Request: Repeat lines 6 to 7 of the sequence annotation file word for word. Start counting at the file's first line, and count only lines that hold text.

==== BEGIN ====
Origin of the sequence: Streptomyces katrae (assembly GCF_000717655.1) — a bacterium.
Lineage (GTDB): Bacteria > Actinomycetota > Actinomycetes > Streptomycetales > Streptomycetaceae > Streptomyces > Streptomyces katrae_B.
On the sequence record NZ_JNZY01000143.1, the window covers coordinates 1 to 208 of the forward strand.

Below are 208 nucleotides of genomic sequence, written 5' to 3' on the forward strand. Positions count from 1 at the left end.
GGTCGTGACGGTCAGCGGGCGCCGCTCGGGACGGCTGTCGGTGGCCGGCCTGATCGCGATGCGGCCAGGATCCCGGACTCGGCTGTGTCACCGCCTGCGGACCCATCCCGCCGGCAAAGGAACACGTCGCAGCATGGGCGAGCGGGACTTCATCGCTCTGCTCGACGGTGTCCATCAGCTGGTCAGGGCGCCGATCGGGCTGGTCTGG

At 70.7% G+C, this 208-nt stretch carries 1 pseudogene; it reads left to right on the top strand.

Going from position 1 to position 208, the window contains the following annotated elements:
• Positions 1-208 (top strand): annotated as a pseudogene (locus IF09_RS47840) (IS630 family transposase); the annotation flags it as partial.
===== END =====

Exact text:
At 70.7% G+C, this 208-nt stretch carries 1 pseudogene; it reads left to right on the top strand.

Going from position 1 to position 208, the window contains the following annotated elements: